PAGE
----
⌚New Releases from SIHH and Baselworld 2019
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⌚New Releases from SIHH and Baselworld 2019

SIHH and Baselworld 2019


Yes, it’s here, the countdown has officially started, get ready for Chrono Hunters pre-coverage of the two biggest luxury watch exhibitions of 2019, oh, and a very happy new year to you all!

As I begin to write this article, tapping away happily at the keyboard of my computer here at the office, just outside of the window, I see the beginnings of yet another jet black January evening, rapidly closing in around me through the large window perpendicular to the desk.


I suspect many of us have now shaken loose those blurry midnight memories of some rather questionable renditions of Auld Lang Syne, no more than a mere two weeks ago, and yet, here at Chrono Hunter HQ, we are already eagerly marking off the days on our annual calendar watches with enthusiasm, as we set our sights firmly towards the two major watch shows that dominate the first half of the year within the horological community; Salon International de la Haute Horlogerie Genève, generally considered to be the more high class event of the two shows, which begins on Monday 14th January, and runs until Thursday 17th January, and Baselworld, which is certainly the larger, brasher, all guns blazing event which takes place in March, from the 21st until the 26th.

2018 was a big year for the watch industry (and for those of us here at Chrono Hunter) with some of the most memorable, eagerly anticipated, and unexpected new watch releases of the decade hitting the shelves of authorised retailers around the globe, and, in seemingly less time than it takes to get our hands on a brand new 2018 steel ‘Pepsi’, our little planet has completed yet another revolution of that bright ball of burning plasma we saw an awful lot of last summer, and we’re already anticipating what will in turn be for watch lovers the hottest new releases this year, at the Salon International de la Haute Horlogerie Genève (SIHH from here on in for this article) and Baselworld watch fairs.


So with that in mind, let’s take a trip down memory lane at some of the noteworthy releases from the events of the previous year.

Among the many high profile releases we saw over the course of 2018, from historic houses such as Cartier, Jaeger-LeCoultre, Mont Blanc, Breguet, A. Lange & Söhne and Hermes to drop but just a few internationally and instantly recognisable names, there were also some surprise offerings throughout the year from the likes of Ulysse Nardin, Omega, Vacheron Constantin, TAG Heuer, Baume et Mercier, Tudor and Patek Philippe, a few of which we will discuss again in this article to feel all warm, fuzzy and nostalgic for last years high end wrist wear offerings.

The big story of course was Rolex, and the trio of new GMT MASTER II models with the new calibre 3285 which totally stole the show at last years event in Baselworld (even though Tudor did skim off a little attention with a ‘coincidental’ release of the all new Black Bay GMT).  


There was also an under the radar dial update from black to blue, of the entirely white gold GMT MASTER II ref. 126715BLRO.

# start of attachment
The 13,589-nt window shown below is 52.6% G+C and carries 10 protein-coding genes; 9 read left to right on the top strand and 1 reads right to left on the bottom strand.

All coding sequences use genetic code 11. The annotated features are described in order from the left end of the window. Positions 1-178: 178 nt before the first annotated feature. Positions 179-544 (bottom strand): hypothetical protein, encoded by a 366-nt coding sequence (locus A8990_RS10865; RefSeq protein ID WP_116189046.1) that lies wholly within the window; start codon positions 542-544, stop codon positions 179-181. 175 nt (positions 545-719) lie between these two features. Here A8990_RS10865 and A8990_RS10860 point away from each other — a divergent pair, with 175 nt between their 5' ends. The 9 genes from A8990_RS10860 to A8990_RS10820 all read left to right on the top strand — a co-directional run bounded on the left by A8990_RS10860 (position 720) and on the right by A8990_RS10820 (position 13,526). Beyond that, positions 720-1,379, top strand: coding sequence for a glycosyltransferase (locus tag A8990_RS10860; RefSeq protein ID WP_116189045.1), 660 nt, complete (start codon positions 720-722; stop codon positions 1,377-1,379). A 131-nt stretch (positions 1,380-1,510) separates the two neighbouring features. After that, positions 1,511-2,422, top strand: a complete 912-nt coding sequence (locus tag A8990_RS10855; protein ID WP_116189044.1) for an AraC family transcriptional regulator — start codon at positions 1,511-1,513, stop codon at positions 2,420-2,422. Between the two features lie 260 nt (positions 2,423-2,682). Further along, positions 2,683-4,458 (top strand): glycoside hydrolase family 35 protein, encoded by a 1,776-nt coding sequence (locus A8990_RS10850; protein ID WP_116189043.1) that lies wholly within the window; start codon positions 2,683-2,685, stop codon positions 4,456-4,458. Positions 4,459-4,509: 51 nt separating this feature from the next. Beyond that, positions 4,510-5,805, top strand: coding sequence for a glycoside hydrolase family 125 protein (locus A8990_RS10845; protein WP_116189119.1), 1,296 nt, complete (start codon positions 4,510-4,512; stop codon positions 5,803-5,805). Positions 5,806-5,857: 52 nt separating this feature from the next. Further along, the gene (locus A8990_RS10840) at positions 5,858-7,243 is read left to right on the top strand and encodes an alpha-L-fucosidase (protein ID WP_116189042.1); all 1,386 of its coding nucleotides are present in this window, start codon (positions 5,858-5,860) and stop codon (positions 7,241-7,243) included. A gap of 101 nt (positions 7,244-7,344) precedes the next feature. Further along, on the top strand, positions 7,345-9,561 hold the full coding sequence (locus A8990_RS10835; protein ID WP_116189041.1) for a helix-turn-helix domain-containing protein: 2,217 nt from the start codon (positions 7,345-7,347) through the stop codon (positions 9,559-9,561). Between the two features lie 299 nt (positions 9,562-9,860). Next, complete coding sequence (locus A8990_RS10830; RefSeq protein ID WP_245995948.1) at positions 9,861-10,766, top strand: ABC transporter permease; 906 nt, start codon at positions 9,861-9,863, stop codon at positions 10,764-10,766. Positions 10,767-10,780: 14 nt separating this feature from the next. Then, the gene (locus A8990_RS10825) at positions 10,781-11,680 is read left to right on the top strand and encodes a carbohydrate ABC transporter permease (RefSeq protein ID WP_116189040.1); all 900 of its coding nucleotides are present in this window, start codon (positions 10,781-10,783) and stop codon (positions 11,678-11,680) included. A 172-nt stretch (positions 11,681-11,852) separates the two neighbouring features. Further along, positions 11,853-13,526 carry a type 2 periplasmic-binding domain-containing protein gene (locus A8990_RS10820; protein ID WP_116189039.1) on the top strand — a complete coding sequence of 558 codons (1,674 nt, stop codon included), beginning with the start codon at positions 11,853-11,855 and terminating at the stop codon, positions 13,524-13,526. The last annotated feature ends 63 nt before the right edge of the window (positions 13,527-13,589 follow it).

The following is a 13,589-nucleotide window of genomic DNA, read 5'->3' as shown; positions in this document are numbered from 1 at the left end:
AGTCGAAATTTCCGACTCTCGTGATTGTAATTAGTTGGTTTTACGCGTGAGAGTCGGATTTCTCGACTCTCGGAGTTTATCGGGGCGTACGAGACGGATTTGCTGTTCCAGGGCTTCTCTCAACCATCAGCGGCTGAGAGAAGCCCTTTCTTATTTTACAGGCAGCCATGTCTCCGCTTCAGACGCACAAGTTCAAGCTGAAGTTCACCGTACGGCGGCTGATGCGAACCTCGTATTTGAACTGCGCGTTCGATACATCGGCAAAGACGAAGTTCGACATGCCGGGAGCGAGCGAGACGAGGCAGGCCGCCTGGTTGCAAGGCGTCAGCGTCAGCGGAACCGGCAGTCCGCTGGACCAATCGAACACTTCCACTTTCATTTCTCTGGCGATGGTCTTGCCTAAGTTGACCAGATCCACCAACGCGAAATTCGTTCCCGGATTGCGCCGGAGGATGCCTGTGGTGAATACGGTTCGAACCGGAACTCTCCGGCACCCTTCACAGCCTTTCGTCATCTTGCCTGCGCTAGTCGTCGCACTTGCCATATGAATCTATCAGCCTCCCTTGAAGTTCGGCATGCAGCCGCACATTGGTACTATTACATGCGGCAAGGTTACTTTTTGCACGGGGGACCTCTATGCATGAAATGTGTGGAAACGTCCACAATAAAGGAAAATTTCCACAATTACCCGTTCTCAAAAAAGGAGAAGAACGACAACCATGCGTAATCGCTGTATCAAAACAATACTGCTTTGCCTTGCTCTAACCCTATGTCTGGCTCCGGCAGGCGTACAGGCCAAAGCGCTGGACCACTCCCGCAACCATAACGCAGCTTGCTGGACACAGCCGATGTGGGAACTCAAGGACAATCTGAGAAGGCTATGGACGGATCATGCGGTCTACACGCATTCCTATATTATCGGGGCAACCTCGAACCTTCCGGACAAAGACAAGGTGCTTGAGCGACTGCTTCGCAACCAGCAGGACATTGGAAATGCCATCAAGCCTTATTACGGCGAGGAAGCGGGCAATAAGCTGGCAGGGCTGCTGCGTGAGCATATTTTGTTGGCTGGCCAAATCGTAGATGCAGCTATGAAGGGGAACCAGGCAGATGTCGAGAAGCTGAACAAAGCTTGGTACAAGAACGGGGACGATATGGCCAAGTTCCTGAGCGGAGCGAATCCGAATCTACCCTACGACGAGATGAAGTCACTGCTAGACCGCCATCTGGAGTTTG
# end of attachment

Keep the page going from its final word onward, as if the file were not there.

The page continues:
Having finally delivered what the loyal fans, aficionados and followers of the brand had been calling for since first unveiling of the new reference 116718LN in solid 18K yellow gold way back during the Baselworld exhibition of 2005 (customers would be waiting a further two years for an all steel model to make an appearance within the catalogue) Rolex delivered the totally unexpected 126710BLRO in ‘Oystersteel’ with that glorious and instantly recognisable two tone red and blue ‘Pepsi’ bezel as seen on the original ref. 6542 ‘Bakelite’ and available only on a matching ‘Oystersteel’ jubilee bracelet, for the first time since the discontinued aluminium bezel ref. 16710 in 2007, and hasn’t everyone just gone mad for it!  


I remember seeing the first one of these that crossed my path in the autumn of 2018 briefly, only as it was changing hands to its new owner for the princely sum of around £17,500 (that’s more than £10,000 over the RRP!) - with today's resale values still very much in the region of double the asking price, you can see why there is such an incredible scramble from customers trying to obtain this particular model at Rolex authorised retailers the world over.



(The Rolex 126715CHNR that debued at 2018’s Baselworld watch fair)

But we’re not here just to reminisce about Rolex, however massive and in demand the 1905 founded brand may be, there were an awful lot of other interesting releases worth remembering from the year that saw the Audemars Piguet Royal Oak Offshore turn a quarter of a century old and commemorate this with a further steel chronograph model.



(The Royal Oak Offshore, a classic design reimagined by Emmanuel Gueit in 1993)


The new ref. #26237ST.OO.1000ST.01 in fact, a 14.4mm high, 42mm wide beautiful big bruiser of a watch complete with a that trademark distinctive blue ‘petite tapisserie’ dial flaunting crisp white gold hands and hour markers, ‘the future of first’ as the Le Brassus based company put it themselves in their advertising to describe this newest evolution since the 1993 original.   


Speaking of anniversaries, 2018 was the same year in which IWC (International Watch Company) marked its 150th year since being founded by American Florentine Ariosto Jones in 1868, celebrating the occasion with no fewer than twenty-seven limited editions of classic production models.  

As we cast our minds back over the other big releases of 2018, let’s move on to talk about the coincidence of two of the most established watch brands in the industry, both of whom share a rich 150 plus years in the manufacture of swiss made watches, both of whom are still going strong to this day, and both of whom last year released a bold new chronograph model with bright orange accents and non metal straps (I can already sense that this has kickstarted the intense retrieval sequence via the hippocampus section of your brain, firing up numerous neurons and pathways in the memory process as you recall the specifics of those two previous watches).


If you were thinking of Patek Philippe and Omega releasing the Aquanaut Chronograph 5968A and the Speedmaster ‘Speedy Tuesday’ ULTRAMAN respectively, then give yourself a tidy round of applause, because the old grey matter is in tremendously fine form following all the free-flowing bubbly doing the midnight rounds a fortnight or so ago.